Wine: Winter’s sweet side

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From the March 20, 2014 edition

Most of us are ready to raise a glass to the end of frigid temps. An ice wine might be the perfect way to bid winter adieu.

Ice wine is, generally speaking, a sweet wine created from grapes that have been left on the vine for the winter. (So really, there were some perks of this especially cold winter, right?)

The overripe grapes are then harvested after they freeze, and put through the typical crushing process. But frozen grapes yield much less and much more concentrated juice.

Ice wine is among the types Ohio wineries are most well-known for, but sadly, their sticker price exceeds the limit we usually put in place for ourselves at Alive.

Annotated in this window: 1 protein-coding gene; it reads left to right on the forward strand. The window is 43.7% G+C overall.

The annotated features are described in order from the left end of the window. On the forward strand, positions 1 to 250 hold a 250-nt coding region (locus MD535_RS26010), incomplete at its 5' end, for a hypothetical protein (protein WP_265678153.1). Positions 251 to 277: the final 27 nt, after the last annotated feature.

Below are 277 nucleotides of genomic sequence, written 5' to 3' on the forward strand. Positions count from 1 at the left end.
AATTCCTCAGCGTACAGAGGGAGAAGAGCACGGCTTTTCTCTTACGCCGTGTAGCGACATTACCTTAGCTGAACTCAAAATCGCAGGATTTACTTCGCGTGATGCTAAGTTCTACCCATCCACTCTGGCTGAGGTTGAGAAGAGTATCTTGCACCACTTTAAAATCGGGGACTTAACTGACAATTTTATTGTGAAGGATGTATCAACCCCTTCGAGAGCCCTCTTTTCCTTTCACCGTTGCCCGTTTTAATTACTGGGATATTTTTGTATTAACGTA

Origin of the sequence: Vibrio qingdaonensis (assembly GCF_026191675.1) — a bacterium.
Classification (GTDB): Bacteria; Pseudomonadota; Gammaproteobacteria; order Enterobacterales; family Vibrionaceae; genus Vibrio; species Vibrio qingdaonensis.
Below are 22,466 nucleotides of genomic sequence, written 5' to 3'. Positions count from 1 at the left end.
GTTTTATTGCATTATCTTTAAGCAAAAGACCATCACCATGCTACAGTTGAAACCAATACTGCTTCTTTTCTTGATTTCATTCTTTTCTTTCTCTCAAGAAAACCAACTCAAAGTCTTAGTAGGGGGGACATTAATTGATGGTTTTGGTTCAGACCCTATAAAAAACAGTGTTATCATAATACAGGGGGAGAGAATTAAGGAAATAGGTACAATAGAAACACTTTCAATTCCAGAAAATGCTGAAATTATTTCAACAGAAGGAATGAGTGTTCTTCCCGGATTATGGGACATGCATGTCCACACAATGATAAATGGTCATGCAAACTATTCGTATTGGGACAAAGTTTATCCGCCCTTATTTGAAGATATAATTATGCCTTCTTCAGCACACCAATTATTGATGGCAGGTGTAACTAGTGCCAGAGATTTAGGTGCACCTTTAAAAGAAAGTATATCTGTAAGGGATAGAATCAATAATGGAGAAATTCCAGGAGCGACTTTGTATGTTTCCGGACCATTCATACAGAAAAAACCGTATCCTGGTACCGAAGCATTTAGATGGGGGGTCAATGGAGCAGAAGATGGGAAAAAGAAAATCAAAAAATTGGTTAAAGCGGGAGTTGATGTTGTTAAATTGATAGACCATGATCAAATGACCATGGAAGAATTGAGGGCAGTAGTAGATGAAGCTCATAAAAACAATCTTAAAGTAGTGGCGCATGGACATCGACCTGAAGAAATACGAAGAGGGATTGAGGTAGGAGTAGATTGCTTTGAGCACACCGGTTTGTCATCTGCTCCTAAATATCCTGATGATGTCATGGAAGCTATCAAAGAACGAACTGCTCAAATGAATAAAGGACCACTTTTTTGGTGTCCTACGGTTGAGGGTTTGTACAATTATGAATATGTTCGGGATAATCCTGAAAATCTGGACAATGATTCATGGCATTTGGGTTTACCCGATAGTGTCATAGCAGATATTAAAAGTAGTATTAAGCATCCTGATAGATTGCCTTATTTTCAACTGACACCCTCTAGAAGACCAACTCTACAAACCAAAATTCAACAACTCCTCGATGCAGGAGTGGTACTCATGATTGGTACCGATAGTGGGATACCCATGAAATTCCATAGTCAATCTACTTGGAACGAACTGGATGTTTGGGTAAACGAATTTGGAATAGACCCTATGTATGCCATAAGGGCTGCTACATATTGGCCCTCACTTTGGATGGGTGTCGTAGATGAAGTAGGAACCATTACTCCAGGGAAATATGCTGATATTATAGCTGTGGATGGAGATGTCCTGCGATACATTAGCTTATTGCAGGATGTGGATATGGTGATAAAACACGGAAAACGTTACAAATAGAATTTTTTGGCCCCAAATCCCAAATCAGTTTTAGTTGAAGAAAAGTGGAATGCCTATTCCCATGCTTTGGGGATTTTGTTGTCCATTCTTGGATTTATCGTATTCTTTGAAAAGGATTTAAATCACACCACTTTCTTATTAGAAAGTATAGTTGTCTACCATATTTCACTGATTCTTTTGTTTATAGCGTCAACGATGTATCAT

Instead, Frost Bitten ice riesling ($12 at Hausfrau Haven) is much more budget-friendly. It’s an undersized bottle (375-ml versus the typical 750-ml bottle) from Washington’s Yakima Valley that holds a somewhat-syrupy-thick, golden liquid.

A label down the side reads, “Wine made from post-harvest frozen riesling grapes.” Hmm. Internet research reveals that a Cleveland-area guy owns Frost Bitten and has the grapes frozen after they’re harvested, making this an ice-wine-style wine as opposed to a traditional ice wine. Still, he’s been getting high marks for the taste and even some credit for the innovation.

About the taste… apple, peach and white grape flavors are strong, as is the 16-percent residual sugar (it smells vaguely of honey). At 9.5 percent, the alcohol content isn’t as high as some traditional-style wines. It would be great to mix with Champagne or combine in a cocktail.

Either way, for a sweet way to show winter the door (or just enjoy sweet wines or meads), pick this one up.

Photo by Meghan Ralston